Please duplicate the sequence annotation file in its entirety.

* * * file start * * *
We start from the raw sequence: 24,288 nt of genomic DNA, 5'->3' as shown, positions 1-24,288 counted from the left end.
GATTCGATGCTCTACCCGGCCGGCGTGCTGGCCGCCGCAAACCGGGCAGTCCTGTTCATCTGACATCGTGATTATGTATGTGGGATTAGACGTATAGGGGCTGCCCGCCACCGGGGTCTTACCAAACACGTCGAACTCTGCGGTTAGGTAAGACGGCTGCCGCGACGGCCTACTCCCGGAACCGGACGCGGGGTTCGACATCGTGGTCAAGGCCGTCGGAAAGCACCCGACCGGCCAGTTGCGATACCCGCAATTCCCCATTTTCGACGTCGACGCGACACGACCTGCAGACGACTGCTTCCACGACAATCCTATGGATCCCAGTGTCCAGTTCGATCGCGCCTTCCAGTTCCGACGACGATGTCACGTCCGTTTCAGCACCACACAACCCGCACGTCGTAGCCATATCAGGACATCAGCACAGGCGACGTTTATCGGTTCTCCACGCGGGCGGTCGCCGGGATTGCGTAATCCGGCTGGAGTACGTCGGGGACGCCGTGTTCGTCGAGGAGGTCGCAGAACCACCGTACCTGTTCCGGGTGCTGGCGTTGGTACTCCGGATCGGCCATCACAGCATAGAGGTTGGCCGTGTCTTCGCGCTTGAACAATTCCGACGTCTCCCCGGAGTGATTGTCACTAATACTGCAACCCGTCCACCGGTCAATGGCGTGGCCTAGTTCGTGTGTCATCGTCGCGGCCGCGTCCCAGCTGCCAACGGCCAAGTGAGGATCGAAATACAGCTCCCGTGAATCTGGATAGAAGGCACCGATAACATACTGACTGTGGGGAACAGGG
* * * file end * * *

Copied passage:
We start from the raw sequence: 24,288 nt of genomic DNA, 5'->3' as shown, positions 1-24,288 counted from the left end.
GATTCGATGCTCTACCCGGCCGGCGTGCTGGCCGCCGCAAACCGGGCAGTCCTGTTCATCTGACATCGTGATTATGTATGTGGGATTAGACGTATAGGGGCTGCCCGCCACCGGGGTCTTACCAAACACGTCGAACTCTGCGGTTAGGTAAGACGGCTGCCGCGACGGCCTACTCCCGGAACCGGACGCGGGGTTCGACATCGTGGTCAAGGCCGTCGGAAAGCACCCGACCGGCCAGTTGCGATACCCGCAATTCCCCATTTTCGACGTCGACGCGACACGACCTGCAGACGACTGCTTCCACGACAATCCTATGGATCCCAGTGTCCAGTTCGATCGCGCCTTCCAGTTCCGACGACGATGTCACGTCCGTTTCAGCACCACACAACCCGCACGTCGTAGCCATATCAGGACATCAGCACAGGCGACGTTTATCGGTTCTCCACGCGGGCGGTCGCCGGGATTGCGTAATCCGGCTGGAGTACGTCGGGGACGCCGTGTTCGTCGAGGAGGTCGCAGAACCACCGTACCTGTTCCGGGTGCTGGCGTTGGTACTCCGGATCGGCCATCACAGCATAGAGGTTGGCCGTGTCTTCGCGCTTGAACAATTCCGACGTCTCCCCGGAGTGATTGTCACTAATACTGCAACCCGTCCACCGGTCAATGGCGTGGCCTAGTTCGTGTGTCATCGTCGCGGCCGCGTCCCAGCTGCCAACGGCCAAGTGAGGATCGAAATACAGCTCCCGTGAATCTGGATAGAAGGCACCGATAACATACTGACTGTGGGGAACAGGG